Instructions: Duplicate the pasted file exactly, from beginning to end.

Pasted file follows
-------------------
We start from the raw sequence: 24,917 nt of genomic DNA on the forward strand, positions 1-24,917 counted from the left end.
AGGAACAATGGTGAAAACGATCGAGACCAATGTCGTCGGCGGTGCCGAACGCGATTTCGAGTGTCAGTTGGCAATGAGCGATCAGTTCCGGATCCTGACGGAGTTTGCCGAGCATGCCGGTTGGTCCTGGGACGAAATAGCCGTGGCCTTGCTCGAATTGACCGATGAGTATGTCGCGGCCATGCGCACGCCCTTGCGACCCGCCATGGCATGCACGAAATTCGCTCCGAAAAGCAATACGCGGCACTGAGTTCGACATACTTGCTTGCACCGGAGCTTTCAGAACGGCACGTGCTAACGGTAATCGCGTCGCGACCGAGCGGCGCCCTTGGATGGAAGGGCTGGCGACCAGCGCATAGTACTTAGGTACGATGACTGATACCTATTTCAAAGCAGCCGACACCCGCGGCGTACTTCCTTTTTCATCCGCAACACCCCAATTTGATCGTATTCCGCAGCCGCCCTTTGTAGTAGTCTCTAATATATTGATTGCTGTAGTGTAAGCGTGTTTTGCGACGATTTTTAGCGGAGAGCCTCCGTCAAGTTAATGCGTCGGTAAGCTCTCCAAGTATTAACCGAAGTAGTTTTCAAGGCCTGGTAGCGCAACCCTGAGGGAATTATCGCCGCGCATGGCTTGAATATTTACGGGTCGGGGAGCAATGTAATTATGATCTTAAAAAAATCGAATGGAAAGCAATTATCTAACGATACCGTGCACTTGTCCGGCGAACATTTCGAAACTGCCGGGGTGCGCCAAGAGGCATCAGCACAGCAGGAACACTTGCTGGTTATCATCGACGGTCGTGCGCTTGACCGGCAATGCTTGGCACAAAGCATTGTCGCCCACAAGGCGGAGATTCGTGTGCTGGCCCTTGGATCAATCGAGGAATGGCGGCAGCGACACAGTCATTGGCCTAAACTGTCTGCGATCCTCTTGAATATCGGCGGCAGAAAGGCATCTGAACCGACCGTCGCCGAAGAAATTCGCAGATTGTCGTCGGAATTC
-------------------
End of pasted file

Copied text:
We start from the raw sequence: 24,917 nt of genomic DNA on the forward strand, positions 1-24,917 counted from the left end.
AGGAACAATGGTGAAAACGATCGAGACCAATGTCGTCGGCGGTGCCGAACGCGATTTCGAGTGTCAGTTGGCAATGAGCGATCAGTTCCGGATCCTGACGGAGTTTGCCGAGCATGCCGGTTGGTCCTGGGACGAAATAGCCGTGGCCTTGCTCGAATTGACCGATGAGTATGTCGCGGCCATGCGCACGCCCTTGCGACCCGCCATGGCATGCACGAAATTCGCTCCGAAAAGCAATACGCGGCACTGAGTTCGACATACTTGCTTGCACCGGAGCTTTCAGAACGGCACGTGCTAACGGTAATCGCGTCGCGACCGAGCGGCGCCCTTGGATGGAAGGGCTGGCGACCAGCGCATAGTACTTAGGTACGATGACTGATACCTATTTCAAAGCAGCCGACACCCGCGGCGTACTTCCTTTTTCATCCGCAACACCCCAATTTGATCGTATTCCGCAGCCGCCCTTTGTAGTAGTCTCTAATATATTGATTGCTGTAGTGTAAGCGTGTTTTGCGACGATTTTTAGCGGAGAGCCTCCGTCAAGTTAATGCGTCGGTAAGCTCTCCAAGTATTAACCGAAGTAGTTTTCAAGGCCTGGTAGCGCAACCCTGAGGGAATTATCGCCGCGCATGGCTTGAATATTTACGGGTCGGGGAGCAATGTAATTATGATCTTAAAAAAATCGAATGGAAAGCAATTATCTAACGATACCGTGCACTTGTCCGGCGAACATTTCGAAACTGCCGGGGTGCGCCAAGAGGCATCAGCACAGCAGGAACACTTGCTGGTTATCATCGACGGTCGTGCGCTTGACCGGCAATGCTTGGCACAAAGCATTGTCGCCCACAAGGCGGAGATTCGTGTGCTGGCCCTTGGATCAATCGAGGAATGGCGGCAGCGACACAGTCATTGGCCTAAACTGTCTGCGATCCTCTTGAATATCGGCGGCAGAAAGGCATCTGAACCGACCGTCGCCGAAGAAATTCGCAGATTGTCGTCGGAATTC